“Dream Camp for me has been the constant high light of my weeks this year. The consistency I provide for the kids has meant more to me then I could have imagined and each week I can't tell who has missed who more. When choosing my service site, I knew that I wanted a variety of activities from tutoring to games and crafts with younger kids as well as some variety in age; I was able to find this plus a great group of kids all of whom I've gotten to know over the year. All the kids at dream camp have a different unique story but when it comes down to it: they're all just kids. I think Dream Camp is the place where no matter what your home life or school life is like, the kids can come to a loving, fun staff and just be kids. I asked one of the other college students at Dream Camp why she's continued coming back everyday for 3 years now and she simply said "I like to laugh," and I couldn't agree with her more. Before, during, and after Dream Camps the kids always have me smiling and sharing what went on the week or day before. Without a doubt Dream Camp has been a fantastic experience and I look forward to participating next year and growing with the kids.”
Gilsela Camba @ Urban Bridges:
"Service can be transformative. It can challenge and educate you as much as the people you are trying to help. In many ways that transformative experience for both the volunteer and the learner is the essential goal of SLC. Urban Bridges was and continues to be a transformative experience. Being able to help the people there in a fundamental and practical way that leads directly to tangible results is both demanding and satisfying. I know that teaching my two learners English, math, and the strategies to deal with the GED will enable them to better not only their lives but that of their children. I was fortunate to have two learners who I could relate with. As two immigrants from Liberia with one of them specifically trying to be a nurse, my learners reflected the experience and hopes of my own immigrant parents, and it was simply good to be able to help them in a way I could not help my own parents. Service is like that. It ends up being a web of good will that will inevitably touch you in more ways than one, and it was this specific service that not only touched me, but empowered me as a student with the capacity to share my education and transform the lives of others."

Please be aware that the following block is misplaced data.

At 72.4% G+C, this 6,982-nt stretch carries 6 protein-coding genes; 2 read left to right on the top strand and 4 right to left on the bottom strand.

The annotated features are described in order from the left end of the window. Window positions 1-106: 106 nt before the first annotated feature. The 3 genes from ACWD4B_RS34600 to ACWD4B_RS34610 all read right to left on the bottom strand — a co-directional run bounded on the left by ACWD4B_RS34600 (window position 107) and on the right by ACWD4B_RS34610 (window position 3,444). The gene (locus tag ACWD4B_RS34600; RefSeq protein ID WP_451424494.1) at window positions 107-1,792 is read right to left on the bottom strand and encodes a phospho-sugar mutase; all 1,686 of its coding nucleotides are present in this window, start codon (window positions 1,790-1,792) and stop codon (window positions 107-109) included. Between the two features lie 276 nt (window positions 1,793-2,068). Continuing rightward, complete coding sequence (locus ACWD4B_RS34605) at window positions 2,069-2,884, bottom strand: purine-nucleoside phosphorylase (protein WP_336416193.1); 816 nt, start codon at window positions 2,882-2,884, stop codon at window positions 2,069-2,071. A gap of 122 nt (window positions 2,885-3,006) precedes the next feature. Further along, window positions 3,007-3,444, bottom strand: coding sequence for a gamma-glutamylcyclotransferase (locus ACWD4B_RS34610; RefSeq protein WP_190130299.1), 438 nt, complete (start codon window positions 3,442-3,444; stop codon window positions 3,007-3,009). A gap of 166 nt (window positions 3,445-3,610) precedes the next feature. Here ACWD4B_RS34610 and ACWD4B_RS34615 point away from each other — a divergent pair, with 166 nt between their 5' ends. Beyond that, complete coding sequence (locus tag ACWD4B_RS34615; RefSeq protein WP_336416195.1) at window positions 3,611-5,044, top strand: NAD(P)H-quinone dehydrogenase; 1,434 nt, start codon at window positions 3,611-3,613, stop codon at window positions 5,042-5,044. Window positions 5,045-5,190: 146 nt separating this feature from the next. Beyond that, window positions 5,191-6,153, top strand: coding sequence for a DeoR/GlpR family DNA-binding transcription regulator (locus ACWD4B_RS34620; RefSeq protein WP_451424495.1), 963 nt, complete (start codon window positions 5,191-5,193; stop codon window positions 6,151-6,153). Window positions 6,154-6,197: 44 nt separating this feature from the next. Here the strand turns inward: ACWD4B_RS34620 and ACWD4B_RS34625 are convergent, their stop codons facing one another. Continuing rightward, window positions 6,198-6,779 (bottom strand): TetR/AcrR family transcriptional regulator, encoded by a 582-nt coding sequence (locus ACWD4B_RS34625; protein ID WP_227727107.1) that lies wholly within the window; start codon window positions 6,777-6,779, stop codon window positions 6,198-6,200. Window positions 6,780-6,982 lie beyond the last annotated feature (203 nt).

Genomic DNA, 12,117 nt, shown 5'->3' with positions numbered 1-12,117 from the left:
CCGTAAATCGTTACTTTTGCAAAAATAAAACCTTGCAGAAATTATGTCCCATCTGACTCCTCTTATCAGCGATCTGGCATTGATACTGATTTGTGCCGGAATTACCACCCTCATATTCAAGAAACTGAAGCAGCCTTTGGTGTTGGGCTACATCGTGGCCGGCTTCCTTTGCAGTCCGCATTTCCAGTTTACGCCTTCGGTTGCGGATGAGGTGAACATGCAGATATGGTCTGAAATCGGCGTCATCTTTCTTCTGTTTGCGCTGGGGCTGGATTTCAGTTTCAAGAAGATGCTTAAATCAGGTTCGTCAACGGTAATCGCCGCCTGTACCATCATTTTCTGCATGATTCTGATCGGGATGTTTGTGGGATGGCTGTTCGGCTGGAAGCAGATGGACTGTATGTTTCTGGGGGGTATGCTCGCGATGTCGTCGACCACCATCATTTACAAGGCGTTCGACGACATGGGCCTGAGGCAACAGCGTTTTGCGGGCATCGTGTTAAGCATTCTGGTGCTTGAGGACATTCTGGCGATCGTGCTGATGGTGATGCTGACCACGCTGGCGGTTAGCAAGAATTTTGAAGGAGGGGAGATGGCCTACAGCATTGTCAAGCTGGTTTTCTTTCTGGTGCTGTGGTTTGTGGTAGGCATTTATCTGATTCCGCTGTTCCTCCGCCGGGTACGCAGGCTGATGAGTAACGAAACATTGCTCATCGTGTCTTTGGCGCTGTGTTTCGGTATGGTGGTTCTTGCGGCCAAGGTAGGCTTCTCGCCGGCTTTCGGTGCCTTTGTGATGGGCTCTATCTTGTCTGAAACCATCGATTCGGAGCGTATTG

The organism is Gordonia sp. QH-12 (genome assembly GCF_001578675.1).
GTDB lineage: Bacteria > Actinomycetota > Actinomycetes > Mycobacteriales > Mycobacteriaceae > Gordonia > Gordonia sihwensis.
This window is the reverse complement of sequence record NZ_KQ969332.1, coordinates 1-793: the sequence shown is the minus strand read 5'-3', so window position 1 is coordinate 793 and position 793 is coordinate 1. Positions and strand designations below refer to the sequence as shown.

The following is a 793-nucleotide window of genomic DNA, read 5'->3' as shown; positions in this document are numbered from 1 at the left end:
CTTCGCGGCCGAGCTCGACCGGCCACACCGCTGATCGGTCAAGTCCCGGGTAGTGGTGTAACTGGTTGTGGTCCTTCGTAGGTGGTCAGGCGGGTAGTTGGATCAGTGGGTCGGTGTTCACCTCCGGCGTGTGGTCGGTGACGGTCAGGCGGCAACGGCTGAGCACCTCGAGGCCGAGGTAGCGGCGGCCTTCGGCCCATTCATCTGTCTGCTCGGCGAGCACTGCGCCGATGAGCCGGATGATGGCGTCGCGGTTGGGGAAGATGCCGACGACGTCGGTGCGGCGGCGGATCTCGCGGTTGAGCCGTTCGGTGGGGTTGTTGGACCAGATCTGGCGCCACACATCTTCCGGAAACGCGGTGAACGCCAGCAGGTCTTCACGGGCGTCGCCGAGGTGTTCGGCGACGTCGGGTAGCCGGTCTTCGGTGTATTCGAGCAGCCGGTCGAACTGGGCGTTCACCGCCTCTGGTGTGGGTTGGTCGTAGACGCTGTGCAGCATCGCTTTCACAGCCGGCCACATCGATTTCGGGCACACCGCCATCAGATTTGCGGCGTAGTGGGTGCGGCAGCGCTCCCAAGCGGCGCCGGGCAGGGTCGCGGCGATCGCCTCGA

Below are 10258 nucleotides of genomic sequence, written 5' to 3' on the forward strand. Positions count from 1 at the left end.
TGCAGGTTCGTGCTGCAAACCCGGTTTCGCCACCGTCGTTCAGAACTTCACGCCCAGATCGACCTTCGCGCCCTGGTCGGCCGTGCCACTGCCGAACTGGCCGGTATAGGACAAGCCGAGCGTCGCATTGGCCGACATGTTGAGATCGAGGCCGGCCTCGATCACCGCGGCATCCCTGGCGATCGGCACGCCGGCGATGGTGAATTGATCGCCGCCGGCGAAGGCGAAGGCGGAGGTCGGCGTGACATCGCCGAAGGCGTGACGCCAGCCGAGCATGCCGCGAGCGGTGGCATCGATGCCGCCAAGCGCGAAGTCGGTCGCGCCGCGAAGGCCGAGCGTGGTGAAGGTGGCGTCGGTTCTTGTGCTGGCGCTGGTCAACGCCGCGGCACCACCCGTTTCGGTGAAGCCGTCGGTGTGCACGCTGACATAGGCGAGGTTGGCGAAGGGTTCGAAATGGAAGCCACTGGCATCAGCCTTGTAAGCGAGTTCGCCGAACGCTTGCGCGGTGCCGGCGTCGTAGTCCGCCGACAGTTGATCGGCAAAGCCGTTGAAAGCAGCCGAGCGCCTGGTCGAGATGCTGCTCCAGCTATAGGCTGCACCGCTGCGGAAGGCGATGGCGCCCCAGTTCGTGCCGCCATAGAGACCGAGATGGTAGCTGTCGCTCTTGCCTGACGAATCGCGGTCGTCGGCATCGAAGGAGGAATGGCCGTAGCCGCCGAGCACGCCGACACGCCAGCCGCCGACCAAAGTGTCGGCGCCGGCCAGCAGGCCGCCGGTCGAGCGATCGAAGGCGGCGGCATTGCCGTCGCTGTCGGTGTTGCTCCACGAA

Anne Marie Kearing @ Urban Bridges:
“Service at Urban Bridges is very unique. Although the recipients of your service may not be adorable children, tutoring at Urban Bridges is equally as if not more fulfilling than working within the Philadelphia school system. The learners who are there are truly dedicated to their work and desperately want to learn. Because they only receive the opportunity to work with a tutor once or twice a week, they value each and every minute of your time. My two learners are willing and able to work straight through the full two hours because they have their eyes fixed on the goal of passing their GED exam. The willingness and focus of my learners did not necessarily make tutoring at Urban Bridges easy. This service site will constantly provide you with new challenges as you search for new ways of explaining concepts and different methods of teaching to help your learner prepare for his or her GED. It requires creativity, a willingness to teach independently, and an ability to think ‘outside of the box’.